Portfolio expenditures(2) –14 980   –18 443   –3 463       –119 121   –127 450   –8 329   7.0  
Debt service –875   –815   60       –7 689   –8 619   –930   12.1  
Consolidated expenditure –15 855   –19 258   –3 403       –126 810   –136 069   –9 259   7.3  
SURPLUS (DEFICIT)(3) –2 057   –3 702   –1 645       –4 226   3 323   7 549    
BALANCED BUDGET ACT                                
Deposits of dedicated revenues in the Generations Fund –401   –532   –131       –3 313   –3 617   –304    
Change in application of the accounting standard respecting transfer payments           –3 221 (4)   3 221    
BUDGETARY BALANCE BEFORE USE OF THE STABILIZATION RESERVE –2 458   –4 234   –1 776       –10 760 (5) –294   10 466    

1





REVISION OF THE BUDGET BALANCE IN 2021-2022 SINCE THE MARCH 2022 BUDGET

According to the data presented in the Québec Budget Plan - March 2022, a budgetary deficit of $7.4 billion was expected for the entire 2021-2022 fiscal year, before use of the stabilization reserve.

Preliminary results as at March 31, 2022 show a deficit of $294 million. This $7.1 billion upward revision to the budget balance comes primarily from:

  • a $3.9-billion increase in own-source revenue excluding those of government enterprises, including:

    • $2.2 billion in personal income tax, an increase due in particular to the level of source deductions and capital gains reported on tax returns for the 2021 taxation year being higher than expected,

    • $943 million in corporate taxes due to higher net operating surplus of corporations in 2021;

  • a $473-million increase in revenues from government enterprises, mainly due to Hydro-Québec’s results;

  • a $406-million decrease in revenues from federal transfers, mainly due to the slower pace of completion of federally funded infrastructure projects;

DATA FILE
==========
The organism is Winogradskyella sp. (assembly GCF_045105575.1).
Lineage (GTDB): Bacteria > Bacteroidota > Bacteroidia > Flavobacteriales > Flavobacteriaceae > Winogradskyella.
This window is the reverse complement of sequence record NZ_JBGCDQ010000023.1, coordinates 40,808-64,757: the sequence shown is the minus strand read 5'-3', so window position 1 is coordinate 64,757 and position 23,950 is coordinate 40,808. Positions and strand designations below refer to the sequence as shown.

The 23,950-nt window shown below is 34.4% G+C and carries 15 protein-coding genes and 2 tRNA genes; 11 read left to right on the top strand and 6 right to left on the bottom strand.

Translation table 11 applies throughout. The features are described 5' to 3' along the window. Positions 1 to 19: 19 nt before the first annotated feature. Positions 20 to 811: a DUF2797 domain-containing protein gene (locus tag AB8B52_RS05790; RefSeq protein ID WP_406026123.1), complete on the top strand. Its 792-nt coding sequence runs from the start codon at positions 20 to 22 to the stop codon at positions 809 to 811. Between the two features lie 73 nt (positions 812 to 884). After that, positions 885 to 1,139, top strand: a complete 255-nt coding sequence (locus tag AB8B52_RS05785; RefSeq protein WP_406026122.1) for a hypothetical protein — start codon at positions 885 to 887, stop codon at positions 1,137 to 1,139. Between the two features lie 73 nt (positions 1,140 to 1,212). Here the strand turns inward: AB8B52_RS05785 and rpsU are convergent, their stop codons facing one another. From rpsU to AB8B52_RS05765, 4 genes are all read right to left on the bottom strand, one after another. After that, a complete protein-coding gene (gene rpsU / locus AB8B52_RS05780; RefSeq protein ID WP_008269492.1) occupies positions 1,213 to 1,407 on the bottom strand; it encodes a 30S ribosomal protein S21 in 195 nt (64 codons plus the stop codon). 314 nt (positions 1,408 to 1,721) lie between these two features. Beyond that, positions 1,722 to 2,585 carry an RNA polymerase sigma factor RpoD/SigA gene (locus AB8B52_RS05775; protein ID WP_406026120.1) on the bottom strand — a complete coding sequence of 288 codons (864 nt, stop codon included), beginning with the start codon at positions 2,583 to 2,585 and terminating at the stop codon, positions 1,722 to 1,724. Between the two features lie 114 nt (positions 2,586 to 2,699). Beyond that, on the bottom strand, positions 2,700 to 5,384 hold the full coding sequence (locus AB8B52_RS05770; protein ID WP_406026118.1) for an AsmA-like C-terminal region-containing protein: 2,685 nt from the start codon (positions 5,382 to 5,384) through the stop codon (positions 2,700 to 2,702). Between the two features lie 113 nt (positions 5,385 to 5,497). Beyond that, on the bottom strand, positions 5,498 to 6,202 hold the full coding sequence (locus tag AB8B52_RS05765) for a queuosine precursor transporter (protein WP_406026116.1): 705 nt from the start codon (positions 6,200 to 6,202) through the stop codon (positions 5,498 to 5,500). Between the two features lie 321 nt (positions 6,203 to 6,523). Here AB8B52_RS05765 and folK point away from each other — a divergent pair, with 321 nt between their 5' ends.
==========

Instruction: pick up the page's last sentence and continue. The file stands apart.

• lower-than-expected portfolio expenditures of $3.5 billion, including:

    • $490 million in the Santé et Services sociaux portfolio, mainly due to lower-than-expected compensation costs projected in the 2022-2023 budget,

    • $428 million in the Éducation portfolio, mainly due to lower-than-expected expenditures in school service centres,

    • $385 million in the Enseignement supérieur portfolio, due in part to lower-than-anticipated CEGEP spending and cost of the loans and grants program,

    • $459 million in the Économie et Innovation portfolio, in particular due to lower-than-expected spending by the Economic Development Fund,

    • $401 million in the Travail, Emploi et Solidarité sociale portfolio, mainly due to a decrease in the number of people receiving social assistance and the lower-than-expected costs of certain refundable tax credits;

  • a $178-million increase in debt service expenses due to higher interest rates;

  • a $160-million increase in deposits of dedicated revenues to the Generations Fund.

The detailed revisions are presented in Appendix 1.

CHANGE OF 2021-2022 RESULTS SINCE THE MARCH 2022 BUDGET    
(millions of dollars)    
BUDGETARY BALANCE BEFORE THE USE OF THE STABILIZATION RESERVE – MARCH 2022 BUDGET –7 354  
Change since the budget    

Own-source revenue excluding revenue from government enterprises